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Dangerous E. coli Found in This Meat From America's Largest Grocery Chain

Although a recall hasn't been issued yet, experts advise you to throw out this ground beef.
FACT CHECKED BY Faye Brennan

If you've purchased ground beef recently, you're going to want to check your freezer. According to an alert from Consumer Reports, a package of Kroger-branded 93% lean ground beef purchased from a Fred Meyer supermarket in Seattle was found to be contaminated with E. coli O157:H7.

The tested package, which was purchased on Dec. 30, bears the establishment number "EST. 965" and has a "use or freeze by" date of 1/11/2022. Fred Meyer, Harris Teeter, Ralphs, and Dillons are among the many grocery stores that carry the ground beef.

While this product hasn't been recalled yet and no illnesses have been reported, Consumer Reports' food safety experts advise shoppers to check their ground beef and throw away any packages of the product.

kroger 93% lean ground beef
Courtesy of Kroger

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The Washington State Department of Agriculture, which oversees meat safety, said the agency was "continuing to investigate this situation to identify all possible associated products that may be adulterated and in commerce and will initiate action accordingly as soon as possible to protect public health."

Additionally, Kristal Howard, a spokesperson for Kroger, said the grocery chain has initiated its own investigation and contacted Interstate Meat, the company that supplied the grocer's ground beef.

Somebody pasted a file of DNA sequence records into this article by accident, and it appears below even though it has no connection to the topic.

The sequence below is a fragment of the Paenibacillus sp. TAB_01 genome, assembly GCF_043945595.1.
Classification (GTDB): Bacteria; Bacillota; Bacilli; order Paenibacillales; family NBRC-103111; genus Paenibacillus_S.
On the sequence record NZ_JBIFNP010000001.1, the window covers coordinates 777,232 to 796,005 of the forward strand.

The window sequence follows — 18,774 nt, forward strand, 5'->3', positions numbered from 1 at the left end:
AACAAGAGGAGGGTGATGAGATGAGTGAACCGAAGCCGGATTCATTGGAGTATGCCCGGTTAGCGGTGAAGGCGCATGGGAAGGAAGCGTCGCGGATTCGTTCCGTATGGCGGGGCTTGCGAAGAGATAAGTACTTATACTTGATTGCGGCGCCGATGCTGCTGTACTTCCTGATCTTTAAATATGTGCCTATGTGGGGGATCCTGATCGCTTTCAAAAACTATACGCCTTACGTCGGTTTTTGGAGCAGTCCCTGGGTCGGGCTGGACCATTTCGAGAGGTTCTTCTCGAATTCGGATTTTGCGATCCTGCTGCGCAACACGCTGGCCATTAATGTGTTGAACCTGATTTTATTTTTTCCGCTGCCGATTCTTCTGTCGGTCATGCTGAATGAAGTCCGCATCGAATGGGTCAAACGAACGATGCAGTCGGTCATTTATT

Consumer Reports' testing was part of an ongoing effort to survey ground meat from several U.S. grocery stores. However, as a consumer, it's difficult to detect whether or not a product has been contaminated with E. coli.

"The most pressing concern is that consumers could have this ground beef in their freezer, and very cold temperatures don't kill this bacteria," said James E. Rogers, PhD., director of food safety testing and research at Consumer Reports. "And there's no way to tell if the ground beef contains the harmful bacteria by just looking at or smelling it."

While symptoms of an E. coli infection vary, they often include stomach cramps, diarrhea, fever, fatigue, and nausea, and they generally develop within two to five days. Anyone who has eaten the ground beef and developed symptoms should seek medical attention.

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Brianna Ruback
Brianna is the Editorial Assistant at Eat This, Not That! She attended Ithaca College, where she graduated with a degree in Journalism and a minor in Communication Studies. Read more